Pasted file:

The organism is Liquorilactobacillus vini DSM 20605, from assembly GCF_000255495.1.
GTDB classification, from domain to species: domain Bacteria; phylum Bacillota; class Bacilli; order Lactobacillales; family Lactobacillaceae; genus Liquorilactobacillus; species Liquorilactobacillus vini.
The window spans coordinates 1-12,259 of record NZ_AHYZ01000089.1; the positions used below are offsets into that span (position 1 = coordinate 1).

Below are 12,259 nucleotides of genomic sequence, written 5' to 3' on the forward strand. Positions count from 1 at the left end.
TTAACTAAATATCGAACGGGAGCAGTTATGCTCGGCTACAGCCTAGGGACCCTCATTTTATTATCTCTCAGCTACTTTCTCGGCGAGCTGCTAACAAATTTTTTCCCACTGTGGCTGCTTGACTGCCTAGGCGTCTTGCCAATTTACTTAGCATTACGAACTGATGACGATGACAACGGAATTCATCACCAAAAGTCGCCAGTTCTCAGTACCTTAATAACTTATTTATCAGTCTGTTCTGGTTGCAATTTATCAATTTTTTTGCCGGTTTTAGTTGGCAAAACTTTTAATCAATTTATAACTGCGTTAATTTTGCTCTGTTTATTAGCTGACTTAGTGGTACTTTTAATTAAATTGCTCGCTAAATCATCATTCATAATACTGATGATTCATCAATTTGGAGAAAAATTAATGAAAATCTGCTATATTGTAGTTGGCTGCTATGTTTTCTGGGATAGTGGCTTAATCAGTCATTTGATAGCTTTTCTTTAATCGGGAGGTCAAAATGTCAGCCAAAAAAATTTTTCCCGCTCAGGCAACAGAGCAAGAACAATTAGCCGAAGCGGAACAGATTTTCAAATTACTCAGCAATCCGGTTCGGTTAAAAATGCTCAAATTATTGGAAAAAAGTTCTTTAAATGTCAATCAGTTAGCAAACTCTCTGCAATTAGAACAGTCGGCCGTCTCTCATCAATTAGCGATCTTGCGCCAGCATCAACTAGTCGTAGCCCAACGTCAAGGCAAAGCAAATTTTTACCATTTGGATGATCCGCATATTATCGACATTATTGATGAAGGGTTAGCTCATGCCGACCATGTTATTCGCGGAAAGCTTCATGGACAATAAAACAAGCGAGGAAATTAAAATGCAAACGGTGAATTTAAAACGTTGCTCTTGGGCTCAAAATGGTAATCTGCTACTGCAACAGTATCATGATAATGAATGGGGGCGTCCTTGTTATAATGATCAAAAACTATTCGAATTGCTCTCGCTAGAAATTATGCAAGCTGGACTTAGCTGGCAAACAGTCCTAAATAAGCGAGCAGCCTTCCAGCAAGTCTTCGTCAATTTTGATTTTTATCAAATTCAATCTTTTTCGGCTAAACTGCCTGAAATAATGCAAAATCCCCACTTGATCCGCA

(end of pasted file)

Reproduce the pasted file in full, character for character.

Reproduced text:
The organism is Liquorilactobacillus vini DSM 20605, from assembly GCF_000255495.1.
GTDB classification, from domain to species: domain Bacteria; phylum Bacillota; class Bacilli; order Lactobacillales; family Lactobacillaceae; genus Liquorilactobacillus; species Liquorilactobacillus vini.
The window spans coordinates 1-12,259 of record NZ_AHYZ01000089.1; the positions used below are offsets into that span (position 1 = coordinate 1).

Below are 12,259 nucleotides of genomic sequence, written 5' to 3' on the forward strand. Positions count from 1 at the left end.
TTAACTAAATATCGAACGGGAGCAGTTATGCTCGGCTACAGCCTAGGGACCCTCATTTTATTATCTCTCAGCTACTTTCTCGGCGAGCTGCTAACAAATTTTTTCCCACTGTGGCTGCTTGACTGCCTAGGCGTCTTGCCAATTTACTTAGCATTACGAACTGATGACGATGACAACGGAATTCATCACCAAAAGTCGCCAGTTCTCAGTACCTTAATAACTTATTTATCAGTCTGTTCTGGTTGCAATTTATCAATTTTTTTGCCGGTTTTAGTTGGCAAAACTTTTAATCAATTTATAACTGCGTTAATTTTGCTCTGTTTATTAGCTGACTTAGTGGTACTTTTAATTAAATTGCTCGCTAAATCATCATTCATAATACTGATGATTCATCAATTTGGAGAAAAATTAATGAAAATCTGCTATATTGTAGTTGGCTGCTATGTTTTCTGGGATAGTGGCTTAATCAGTCATTTGATAGCTTTTCTTTAATCGGGAGGTCAAAATGTCAGCCAAAAAAATTTTTCCCGCTCAGGCAACAGAGCAAGAACAATTAGCCGAAGCGGAACAGATTTTCAAATTACTCAGCAATCCGGTTCGGTTAAAAATGCTCAAATTATTGGAAAAAAGTTCTTTAAATGTCAATCAGTTAGCAAACTCTCTGCAATTAGAACAGTCGGCCGTCTCTCATCAATTAGCGATCTTGCGCCAGCATCAACTAGTCGTAGCCCAACGTCAAGGCAAAGCAAATTTTTACCATTTGGATGATCCGCATATTATCGACATTATTGATGAAGGGTTAGCTCATGCCGACCATGTTATTCGCGGAAAGCTTCATGGACAATAAAACAAGCGAGGAAATTAAAATGCAAACGGTGAATTTAAAACGTTGCTCTTGGGCTCAAAATGGTAATCTGCTACTGCAACAGTATCATGATAATGAATGGGGGCGTCCTTGTTATAATGATCAAAAACTATTCGAATTGCTCTCGCTAGAAATTATGCAAGCTGGACTTAGCTGGCAAACAGTCCTAAATAAGCGAGCAGCCTTCCAGCAAGTCTTCGTCAATTTTGATTTTTATCAAATTCAATCTTTTTCGGCTAAACTGCCTGAAATAATGCAAAATCCCCACTTGATCCGCA